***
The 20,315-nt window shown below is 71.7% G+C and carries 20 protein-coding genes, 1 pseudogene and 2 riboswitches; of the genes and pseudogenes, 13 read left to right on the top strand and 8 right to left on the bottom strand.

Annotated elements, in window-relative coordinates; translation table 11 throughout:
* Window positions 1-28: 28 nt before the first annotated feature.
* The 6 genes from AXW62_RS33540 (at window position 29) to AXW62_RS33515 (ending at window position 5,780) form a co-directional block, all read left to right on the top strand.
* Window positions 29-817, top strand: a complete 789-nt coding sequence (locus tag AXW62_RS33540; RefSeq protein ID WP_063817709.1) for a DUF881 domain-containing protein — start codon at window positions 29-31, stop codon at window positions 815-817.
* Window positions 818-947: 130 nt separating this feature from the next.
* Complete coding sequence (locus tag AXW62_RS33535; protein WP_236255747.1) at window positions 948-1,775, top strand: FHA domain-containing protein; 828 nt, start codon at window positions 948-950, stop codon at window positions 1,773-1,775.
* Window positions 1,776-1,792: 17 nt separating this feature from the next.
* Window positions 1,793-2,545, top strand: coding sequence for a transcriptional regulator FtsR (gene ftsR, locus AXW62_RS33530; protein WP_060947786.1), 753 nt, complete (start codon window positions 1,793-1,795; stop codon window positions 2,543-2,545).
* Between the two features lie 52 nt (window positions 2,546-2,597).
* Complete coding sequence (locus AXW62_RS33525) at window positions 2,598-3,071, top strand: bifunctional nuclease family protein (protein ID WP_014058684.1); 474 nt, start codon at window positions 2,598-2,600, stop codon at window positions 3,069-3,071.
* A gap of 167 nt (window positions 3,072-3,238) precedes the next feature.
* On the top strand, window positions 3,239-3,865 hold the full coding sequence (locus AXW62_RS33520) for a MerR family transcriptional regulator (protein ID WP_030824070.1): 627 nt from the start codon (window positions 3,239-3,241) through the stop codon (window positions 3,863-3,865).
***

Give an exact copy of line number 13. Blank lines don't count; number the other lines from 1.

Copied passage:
* On the top strand, window positions 3,239-3,865 hold the full coding sequence (locus AXW62_RS33520) for a MerR family transcriptional regulator (protein ID WP_030824070.1): 627 nt from the start codon (window positions 3,239-3,241) through the stop codon (window positions 3,863-3,865).